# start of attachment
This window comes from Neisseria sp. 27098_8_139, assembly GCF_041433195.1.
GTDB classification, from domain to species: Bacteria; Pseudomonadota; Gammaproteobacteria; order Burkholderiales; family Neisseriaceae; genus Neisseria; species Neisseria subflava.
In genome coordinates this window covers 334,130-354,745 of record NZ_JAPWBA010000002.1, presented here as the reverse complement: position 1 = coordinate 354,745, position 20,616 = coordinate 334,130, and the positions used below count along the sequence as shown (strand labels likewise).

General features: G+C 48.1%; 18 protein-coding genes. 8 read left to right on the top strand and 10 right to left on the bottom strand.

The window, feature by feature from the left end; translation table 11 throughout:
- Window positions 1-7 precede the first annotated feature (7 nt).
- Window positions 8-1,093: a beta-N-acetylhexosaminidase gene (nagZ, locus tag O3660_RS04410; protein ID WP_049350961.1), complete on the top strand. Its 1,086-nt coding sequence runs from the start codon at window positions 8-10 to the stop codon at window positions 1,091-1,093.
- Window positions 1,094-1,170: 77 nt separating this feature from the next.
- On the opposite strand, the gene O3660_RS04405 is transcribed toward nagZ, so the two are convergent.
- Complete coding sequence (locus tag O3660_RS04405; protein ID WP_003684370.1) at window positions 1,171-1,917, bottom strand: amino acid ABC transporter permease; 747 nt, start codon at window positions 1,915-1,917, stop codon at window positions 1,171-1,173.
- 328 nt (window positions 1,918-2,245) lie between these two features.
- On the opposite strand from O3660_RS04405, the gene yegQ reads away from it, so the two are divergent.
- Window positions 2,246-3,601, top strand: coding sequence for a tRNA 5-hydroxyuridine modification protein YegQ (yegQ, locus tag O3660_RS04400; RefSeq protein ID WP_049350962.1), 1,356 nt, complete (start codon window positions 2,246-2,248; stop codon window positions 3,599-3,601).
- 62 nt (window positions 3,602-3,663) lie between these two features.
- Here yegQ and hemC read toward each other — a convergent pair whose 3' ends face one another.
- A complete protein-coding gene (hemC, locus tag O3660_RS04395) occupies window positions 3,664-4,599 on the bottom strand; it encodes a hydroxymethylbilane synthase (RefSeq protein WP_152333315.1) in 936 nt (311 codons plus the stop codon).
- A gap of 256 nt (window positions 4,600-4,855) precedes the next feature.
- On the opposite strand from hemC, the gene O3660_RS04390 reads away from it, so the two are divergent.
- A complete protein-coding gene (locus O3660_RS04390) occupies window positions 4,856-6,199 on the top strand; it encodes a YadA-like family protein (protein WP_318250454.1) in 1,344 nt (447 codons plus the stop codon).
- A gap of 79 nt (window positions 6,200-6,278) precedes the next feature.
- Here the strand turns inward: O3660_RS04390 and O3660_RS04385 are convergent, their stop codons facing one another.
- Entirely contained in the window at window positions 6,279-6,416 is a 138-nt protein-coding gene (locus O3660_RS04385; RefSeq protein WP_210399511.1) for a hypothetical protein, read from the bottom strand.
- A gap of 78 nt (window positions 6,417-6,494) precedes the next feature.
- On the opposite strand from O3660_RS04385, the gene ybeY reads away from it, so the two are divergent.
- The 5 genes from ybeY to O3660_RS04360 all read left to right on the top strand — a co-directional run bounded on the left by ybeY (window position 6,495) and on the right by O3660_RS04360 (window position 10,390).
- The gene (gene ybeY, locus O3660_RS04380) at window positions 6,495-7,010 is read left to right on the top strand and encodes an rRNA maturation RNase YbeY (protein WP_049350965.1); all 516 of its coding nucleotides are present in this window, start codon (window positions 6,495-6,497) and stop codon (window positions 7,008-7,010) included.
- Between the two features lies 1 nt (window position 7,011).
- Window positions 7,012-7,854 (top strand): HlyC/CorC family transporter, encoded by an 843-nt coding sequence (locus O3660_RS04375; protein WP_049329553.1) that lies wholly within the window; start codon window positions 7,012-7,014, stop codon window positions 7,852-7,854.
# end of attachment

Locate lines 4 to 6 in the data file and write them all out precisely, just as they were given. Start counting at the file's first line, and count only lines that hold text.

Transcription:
General features: G+C 48.1%; 18 protein-coding genes. 8 read left to right on the top strand and 10 right to left on the bottom strand.

The window, feature by feature from the left end; translation table 11 throughout:
- Window positions 1-7 precede the first annotated feature (7 nt).